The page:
How to celebrate an important victory without getting too carried away? It is not in the character of David Moyes to proclaim his own work, nor is it the habit of his players to trumpet theirs. Yet there is an unmistakable determination about Everton, exemplified by the refusal to surrender the points in a tight game against Spurs, that might yet send them into Champions League nirvana.
Only four points separate Everton in fourth and 11th-placed West Ham. In the chasing posse are Liverpool, whose surge into the top half of the table has fired imaginations in the red half of Merseyside about claiming that sought after Champions League spot. Everton climbed above Spurs only on goal difference after the late salvo that secured Sunday's 2-1 win. On Saturday they travel to Stoke, an experience tailor-made to bring the upwardly mobile to order.
In a season as competitive as this is proving to be, the team that prevails will be the one that deals best with close encounters of the Spurs kind. The goal that brought them level, scored on the stroke of full-time, was Everton's 1,000th in the Premier League. The scorer, Steven Pienaar, an exile returned from Tottenham, believes it bore the hallmarks of a team capable of making the leap to Europe's high table.
"The guys want to work hard and achieve something. Maybe at the end of the season there will be a celebration. We started the season really well. We were maybe getting overconfident, giving games away and too many draws. This win is important for us. We didn't deserve to go one down. We had chances, the final pass was not that good, but we kept going."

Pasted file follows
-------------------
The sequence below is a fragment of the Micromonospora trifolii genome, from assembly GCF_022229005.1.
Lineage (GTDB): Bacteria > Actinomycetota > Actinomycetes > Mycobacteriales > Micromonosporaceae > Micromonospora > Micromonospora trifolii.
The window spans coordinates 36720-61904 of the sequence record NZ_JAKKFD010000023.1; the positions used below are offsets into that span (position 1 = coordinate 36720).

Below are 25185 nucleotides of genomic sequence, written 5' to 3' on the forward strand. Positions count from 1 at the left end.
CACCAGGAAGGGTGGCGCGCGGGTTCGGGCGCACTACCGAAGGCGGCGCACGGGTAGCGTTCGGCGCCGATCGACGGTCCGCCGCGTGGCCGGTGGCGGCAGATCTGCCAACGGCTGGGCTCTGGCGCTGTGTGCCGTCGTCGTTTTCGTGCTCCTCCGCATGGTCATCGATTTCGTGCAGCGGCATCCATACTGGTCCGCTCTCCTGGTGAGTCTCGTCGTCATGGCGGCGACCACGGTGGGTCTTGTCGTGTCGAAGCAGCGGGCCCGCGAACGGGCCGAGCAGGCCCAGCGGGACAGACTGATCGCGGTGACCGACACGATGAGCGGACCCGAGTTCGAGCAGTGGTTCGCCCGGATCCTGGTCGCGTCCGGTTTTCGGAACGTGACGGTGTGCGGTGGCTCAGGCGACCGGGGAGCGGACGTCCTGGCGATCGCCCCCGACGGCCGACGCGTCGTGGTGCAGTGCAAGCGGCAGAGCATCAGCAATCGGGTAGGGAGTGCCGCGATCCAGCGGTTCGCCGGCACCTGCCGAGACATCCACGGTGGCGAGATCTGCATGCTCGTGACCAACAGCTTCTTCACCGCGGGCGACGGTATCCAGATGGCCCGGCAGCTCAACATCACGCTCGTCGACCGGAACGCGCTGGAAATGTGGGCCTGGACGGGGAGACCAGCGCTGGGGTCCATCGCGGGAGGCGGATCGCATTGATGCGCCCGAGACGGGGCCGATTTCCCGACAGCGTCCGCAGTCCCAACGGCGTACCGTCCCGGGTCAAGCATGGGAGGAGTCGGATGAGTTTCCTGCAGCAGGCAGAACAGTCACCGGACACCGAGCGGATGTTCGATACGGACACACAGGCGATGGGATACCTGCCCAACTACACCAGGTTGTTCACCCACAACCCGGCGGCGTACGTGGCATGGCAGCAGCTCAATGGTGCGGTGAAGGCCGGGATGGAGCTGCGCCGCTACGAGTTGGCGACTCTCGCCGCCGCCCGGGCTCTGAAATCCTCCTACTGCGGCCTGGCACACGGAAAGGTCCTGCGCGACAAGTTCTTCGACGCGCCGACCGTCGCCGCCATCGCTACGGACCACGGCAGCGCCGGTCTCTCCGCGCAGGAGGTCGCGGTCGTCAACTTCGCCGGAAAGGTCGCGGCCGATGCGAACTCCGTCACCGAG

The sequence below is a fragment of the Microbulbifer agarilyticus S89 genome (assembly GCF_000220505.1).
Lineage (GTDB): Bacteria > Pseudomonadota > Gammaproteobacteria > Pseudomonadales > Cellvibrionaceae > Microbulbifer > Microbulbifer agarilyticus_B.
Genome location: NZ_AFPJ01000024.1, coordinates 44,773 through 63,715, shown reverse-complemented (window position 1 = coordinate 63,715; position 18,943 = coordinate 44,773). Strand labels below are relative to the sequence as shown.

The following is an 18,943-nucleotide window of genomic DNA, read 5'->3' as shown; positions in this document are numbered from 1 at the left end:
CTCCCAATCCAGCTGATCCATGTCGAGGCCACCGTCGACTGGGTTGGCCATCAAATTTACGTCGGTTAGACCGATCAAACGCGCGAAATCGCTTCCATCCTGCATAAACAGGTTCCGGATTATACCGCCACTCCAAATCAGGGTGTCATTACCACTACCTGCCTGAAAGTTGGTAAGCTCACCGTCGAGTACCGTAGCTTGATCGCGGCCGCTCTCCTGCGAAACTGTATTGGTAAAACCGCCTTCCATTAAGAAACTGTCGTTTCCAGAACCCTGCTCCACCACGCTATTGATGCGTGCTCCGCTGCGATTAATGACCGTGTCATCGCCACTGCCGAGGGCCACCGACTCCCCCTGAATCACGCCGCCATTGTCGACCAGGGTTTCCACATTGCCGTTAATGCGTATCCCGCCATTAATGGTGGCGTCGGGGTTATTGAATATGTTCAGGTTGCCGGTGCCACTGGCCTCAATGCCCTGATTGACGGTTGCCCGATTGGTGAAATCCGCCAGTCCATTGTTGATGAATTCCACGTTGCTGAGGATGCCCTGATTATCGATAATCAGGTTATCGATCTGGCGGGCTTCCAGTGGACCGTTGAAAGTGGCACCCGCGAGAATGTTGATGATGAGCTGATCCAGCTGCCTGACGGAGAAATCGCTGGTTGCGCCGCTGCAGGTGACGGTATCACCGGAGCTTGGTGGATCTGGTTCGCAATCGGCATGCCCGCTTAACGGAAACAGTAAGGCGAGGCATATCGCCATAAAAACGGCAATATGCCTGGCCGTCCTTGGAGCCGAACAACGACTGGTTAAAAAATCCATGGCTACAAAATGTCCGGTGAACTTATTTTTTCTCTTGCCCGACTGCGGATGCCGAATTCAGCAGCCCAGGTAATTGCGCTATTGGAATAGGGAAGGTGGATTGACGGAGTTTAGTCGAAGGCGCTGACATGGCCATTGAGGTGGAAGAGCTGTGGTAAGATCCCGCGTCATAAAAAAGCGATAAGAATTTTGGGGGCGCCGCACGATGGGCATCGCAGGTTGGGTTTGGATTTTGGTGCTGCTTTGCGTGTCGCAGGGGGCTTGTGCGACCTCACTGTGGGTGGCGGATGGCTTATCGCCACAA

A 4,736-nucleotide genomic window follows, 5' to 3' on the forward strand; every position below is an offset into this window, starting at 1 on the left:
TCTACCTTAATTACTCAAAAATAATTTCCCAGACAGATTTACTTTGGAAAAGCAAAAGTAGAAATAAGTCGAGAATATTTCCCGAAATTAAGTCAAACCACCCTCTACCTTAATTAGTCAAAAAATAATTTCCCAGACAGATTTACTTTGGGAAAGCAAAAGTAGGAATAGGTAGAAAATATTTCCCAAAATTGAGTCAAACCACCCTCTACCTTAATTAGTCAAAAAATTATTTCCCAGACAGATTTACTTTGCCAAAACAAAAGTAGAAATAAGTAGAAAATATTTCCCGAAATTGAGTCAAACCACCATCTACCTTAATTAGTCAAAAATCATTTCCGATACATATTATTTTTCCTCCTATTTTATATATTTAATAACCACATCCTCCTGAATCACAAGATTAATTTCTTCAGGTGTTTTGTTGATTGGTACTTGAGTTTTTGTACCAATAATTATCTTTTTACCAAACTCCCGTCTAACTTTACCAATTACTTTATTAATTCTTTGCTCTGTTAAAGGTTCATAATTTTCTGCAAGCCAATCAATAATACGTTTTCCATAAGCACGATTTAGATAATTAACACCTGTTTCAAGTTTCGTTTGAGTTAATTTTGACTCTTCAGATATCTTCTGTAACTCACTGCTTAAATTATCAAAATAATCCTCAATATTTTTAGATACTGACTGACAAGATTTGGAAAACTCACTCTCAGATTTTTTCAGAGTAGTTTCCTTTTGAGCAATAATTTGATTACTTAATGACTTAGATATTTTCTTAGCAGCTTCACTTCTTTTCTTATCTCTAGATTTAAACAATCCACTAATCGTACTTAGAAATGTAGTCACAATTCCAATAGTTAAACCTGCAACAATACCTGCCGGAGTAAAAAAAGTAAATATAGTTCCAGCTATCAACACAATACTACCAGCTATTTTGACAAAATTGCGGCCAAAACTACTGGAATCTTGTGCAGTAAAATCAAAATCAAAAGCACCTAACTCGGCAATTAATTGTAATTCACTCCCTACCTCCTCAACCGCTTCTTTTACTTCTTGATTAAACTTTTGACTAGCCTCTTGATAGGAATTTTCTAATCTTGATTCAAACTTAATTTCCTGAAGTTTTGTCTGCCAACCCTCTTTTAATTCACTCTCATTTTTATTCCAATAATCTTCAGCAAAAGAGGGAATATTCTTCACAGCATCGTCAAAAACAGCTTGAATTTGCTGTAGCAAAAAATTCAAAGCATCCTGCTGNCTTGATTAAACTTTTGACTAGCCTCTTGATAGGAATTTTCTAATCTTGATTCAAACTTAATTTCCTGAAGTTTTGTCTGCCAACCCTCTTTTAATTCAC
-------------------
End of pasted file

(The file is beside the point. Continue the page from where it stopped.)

The equaliser from a cross by Seamus Coleman had a rarity value commensurate with a landmark finish. "I was quite pleased with it," Pienaar said. "The last one I scored (header) was in 2001 for Ajax. It was a special goal."
After a run of seven draws in nine games the victory, achieved via Nikica Jelavic's, left, instinctive prod 88 seconds after Pienaar's bullet header against a Spurs team that started the match in fourth, affects a shift in attitude recognised by Phil Jagielka.
"It will be nice not to be looking up 15 or 16 places to the top of the Premiership at Christmas. We have given ourselves a great platform now. It is up to the manager to keep players focused and we have to maintain our good form and stay up there."
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